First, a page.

Convening our Greatest Assets for Climate Resiliency
In October 2018, Nagulan Nesiah and Vanessa Pizer led a week-long workshop in Sri Lanka on Climate Resilience. In this blog, they write about those who participated and the incredible work accomplished there, demonstrating how great things are made possible when we work together for lasting change!
Indrani from Sri Lanka knows the secret to building trust with women in communities. Zena from the Philippines is brilliant with participatory learning tools. Denis from Nicaragua – having spoken to thousands of farmers and their families – is an expert in adaptation strategies, and Leonidas from Burundi knows all about seeds and terrain management. These were just four of the forty people gathered last October 2018 for the Episcopal Relief & Development-led Climate Resilience Workshop in Anuradhapura, Sri Lanka.
Two months ago, Episcopal Relief & Development convened partner organizations from around the world in Sri Lanka to share experiences and develop strategies for climate resilience. Colleagues from Burundi, Cuba, Ghana, Kenya, Myanmar, Nicaragua, Philippines, Solomon Islands, Sri Lanka, Tanzania, Zimbabwe, Australia, Canada, the United Kingdom and the US all came with their own stories. Each touched on how the well-being and livelihoods of vulnerable communities are increasingly impacted by climate-influenced events such as floods, hurricanes, and other disasters.
Through a series of facilitated conversations, group exercises and field visits, we were able to examine the ways we can unlock the abundance of knowledge and dedication in the communities in which we work. We brainstormed on how to adapt and transform in the face of rapidly changing climate conditions.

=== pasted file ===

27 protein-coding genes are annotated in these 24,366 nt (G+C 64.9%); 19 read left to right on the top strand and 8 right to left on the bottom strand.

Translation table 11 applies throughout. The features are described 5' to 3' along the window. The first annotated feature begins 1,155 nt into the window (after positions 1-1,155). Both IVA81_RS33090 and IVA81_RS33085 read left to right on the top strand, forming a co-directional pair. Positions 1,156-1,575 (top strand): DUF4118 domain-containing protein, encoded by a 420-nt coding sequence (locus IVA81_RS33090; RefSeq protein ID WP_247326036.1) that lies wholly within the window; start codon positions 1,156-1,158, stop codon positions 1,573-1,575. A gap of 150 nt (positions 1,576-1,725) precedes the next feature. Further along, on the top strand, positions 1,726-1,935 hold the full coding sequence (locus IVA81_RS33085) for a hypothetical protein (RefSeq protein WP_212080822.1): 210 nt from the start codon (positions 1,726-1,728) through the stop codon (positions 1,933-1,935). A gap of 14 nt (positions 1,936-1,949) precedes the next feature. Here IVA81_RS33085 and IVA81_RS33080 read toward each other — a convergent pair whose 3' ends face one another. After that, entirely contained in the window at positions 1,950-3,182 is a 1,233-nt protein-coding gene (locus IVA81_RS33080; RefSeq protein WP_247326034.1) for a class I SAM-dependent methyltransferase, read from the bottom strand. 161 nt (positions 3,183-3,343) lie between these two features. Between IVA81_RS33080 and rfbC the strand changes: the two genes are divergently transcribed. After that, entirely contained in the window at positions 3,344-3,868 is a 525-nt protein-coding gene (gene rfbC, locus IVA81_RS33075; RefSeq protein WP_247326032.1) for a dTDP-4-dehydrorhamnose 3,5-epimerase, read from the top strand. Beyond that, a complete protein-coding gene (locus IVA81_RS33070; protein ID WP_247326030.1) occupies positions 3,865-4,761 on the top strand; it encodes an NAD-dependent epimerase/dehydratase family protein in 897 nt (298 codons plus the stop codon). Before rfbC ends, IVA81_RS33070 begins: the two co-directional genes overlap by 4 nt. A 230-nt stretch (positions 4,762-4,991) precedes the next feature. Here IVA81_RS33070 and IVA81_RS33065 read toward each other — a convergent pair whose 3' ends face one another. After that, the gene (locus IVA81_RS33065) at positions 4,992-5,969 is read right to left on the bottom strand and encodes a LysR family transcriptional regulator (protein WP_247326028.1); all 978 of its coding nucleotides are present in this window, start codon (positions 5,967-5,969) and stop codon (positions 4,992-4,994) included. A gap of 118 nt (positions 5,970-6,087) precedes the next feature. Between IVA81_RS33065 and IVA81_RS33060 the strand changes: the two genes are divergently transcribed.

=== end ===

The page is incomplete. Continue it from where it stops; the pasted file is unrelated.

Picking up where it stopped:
As a key priority, our Climate work builds on existing programs like agriculture, economic security and disaster preparedness. One of the greatest assets we have are our partners and their years of expertise in their respective areas. This know-how is fueling the next-level approach to our Climate work.
Foundational to all of the activities done during this week-long workshop was how these things tied back to four core program values – love, trust, dignity and hope. These values are critical factors that, when strengthened through our collective efforts, catapult the long-term resiliency we seek to foster in communities.
Together we explored how sustainable livelihoods and gender equity give individuals and families agency – enhancing people’s sense of dignity.
Together we explored how inclusive, grassroots decision-making strengthens relationships and collective responsibility – enhancing people’s sense of trust.
Together we explored how commitment to serving one another and all of God’s Creation gives purpose – enhancing people’s sense of social cohesion and love.
Together we explored how adapting to a changing climate can lead to transformational change in terms of exposing and uprooting underlying vulnerabilities and inequalities – enhancing people’s sense of hope.
Recent wildfires, hurricanes, floods and record-breaking temperatures highlight the everyday realities of climate-related disasters. The consequences affect all of us, but for the most vulnerable, the stakes are much higher. Episcopal Relief & Development and its global partners are called and inspired to do more and do better.
Although the tasks before us felt at times daunting and uncertain, we ended our week together by committing to collaborate through a Climate Resilience Community of Practice. We will continue to learn from one another, build our networks and offer encouragement and support in this oftentimes difficult work.
We aspire to be a community that fosters love, trust, dignity and hope in each other so as to embody our creed and achieve our shared vision of abundance unlocked in communities throughout the world.
The collective strength of such abundance is the foundation of climate resilience.
Vanessa Pizer is Senior Program Officer for Episcopal Relief & Development
Nagulan Nesiah is Senior Program Officer for Disaster Response and Risk Reduction
For the Holiday Season, consider Climate-related Gifts for Life
like Clean Water or a Disaster Relief Kit!